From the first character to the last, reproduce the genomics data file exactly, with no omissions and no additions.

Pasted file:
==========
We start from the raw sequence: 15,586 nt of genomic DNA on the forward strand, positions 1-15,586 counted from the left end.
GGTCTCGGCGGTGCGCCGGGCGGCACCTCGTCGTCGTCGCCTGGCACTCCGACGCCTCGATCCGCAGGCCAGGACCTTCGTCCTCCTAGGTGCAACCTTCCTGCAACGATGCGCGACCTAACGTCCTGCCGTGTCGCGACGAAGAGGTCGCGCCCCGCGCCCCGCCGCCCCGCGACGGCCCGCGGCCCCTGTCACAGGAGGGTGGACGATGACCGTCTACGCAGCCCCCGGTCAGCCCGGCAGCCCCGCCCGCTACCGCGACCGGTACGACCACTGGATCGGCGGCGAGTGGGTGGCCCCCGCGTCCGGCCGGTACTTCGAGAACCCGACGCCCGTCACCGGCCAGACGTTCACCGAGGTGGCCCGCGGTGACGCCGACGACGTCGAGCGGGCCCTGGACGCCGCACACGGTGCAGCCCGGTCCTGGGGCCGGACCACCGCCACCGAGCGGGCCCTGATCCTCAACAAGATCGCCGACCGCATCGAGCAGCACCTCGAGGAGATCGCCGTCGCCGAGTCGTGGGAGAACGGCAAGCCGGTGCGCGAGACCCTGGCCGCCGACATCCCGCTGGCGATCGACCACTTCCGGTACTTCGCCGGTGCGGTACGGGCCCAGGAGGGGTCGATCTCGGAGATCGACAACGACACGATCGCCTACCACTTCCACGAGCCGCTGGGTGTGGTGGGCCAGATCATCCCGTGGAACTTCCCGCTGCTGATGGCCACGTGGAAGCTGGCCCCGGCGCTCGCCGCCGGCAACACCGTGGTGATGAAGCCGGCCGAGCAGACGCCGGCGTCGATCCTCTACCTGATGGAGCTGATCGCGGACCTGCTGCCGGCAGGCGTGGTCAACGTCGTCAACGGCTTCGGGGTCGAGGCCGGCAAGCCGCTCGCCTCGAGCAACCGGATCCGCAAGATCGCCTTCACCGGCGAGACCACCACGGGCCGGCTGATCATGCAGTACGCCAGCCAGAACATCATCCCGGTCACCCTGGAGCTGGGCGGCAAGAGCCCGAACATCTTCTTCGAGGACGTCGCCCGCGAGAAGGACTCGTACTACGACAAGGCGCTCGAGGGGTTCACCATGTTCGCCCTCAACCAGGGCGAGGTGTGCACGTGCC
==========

We start from the raw sequence: 15,586 nt of genomic DNA on the forward strand, positions 1-15,586 counted from the left end.
GGTCTCGGCGGTGCGCCGGGCGGCACCTCGTCGTCGTCGCCTGGCACTCCGACGCCTCGATCCGCAGGCCAGGACCTTCGTCCTCCTAGGTGCAACCTTCCTGCAACGATGCGCGACCTAACGTCCTGCCGTGTCGCGACGAAGAGGTCGCGCCCCGCGCCCCGCCGCCCCGCGACGGCCCGCGGCCCCTGTCACAGGAGGGTGGACGATGACCGTCTACGCAGCCCCCGGTCAGCCCGGCAGCCCCGCCCGCTACCGCGACCGGTACGACCACTGGATCGGCGGCGAGTGGGTGGCCCCCGCGTCCGGCCGGTACTTCGAGAACCCGACGCCCGTCACCGGCCAGACGTTCACCGAGGTGGCCCGCGGTGACGCCGACGACGTCGAGCGGGCCCTGGACGCCGCACACGGTGCAGCCCGGTCCTGGGGCCGGACCACCGCCACCGAGCGGGCCCTGATCCTCAACAAGATCGCCGACCGCATCGAGCAGCACCTCGAGGAGATCGCCGTCGCCGAGTCGTGGGAGAACGGCAAGCCGGTGCGCGAGACCCTGGCCGCCGACATCCCGCTGGCGATCGACCACTTCCGGTACTTCGCCGGTGCGGTACGGGCCCAGGAGGGGTCGATCTCGGAGATCGACAACGACACGATCGCCTACCACTTCCACGAGCCGCTGGGTGTGGTGGGCCAGATCATCCCGTGGAACTTCCCGCTGCTGATGGCCACGTGGAAGCTGGCCCCGGCGCTCGCCGCCGGCAACACCGTGGTGATGAAGCCGGCCGAGCAGACGCCGGCGTCGATCCTCTACCTGATGGAGCTGATCGCGGACCTGCTGCCGGCAGGCGTGGTCAACGTCGTCAACGGCTTCGGGGTCGAGGCCGGCAAGCCGCTCGCCTCGAGCAACCGGATCCGCAAGATCGCCTTCACCGGCGAGACCACCACGGGCCGGCTGATCATGCAGTACGCCAGCCAGAACATCATCCCGGTCACCCTGGAGCTGGGCGGCAAGAGCCCGAACATCTTCTTCGAGGACGTCGCCCGCGAGAAGGACTCGTACTACGACAAGGCGCTCGAGGGGTTCACCATGTTCGCCCTCAACCAGGGCGAGGTGTGCACGTGCC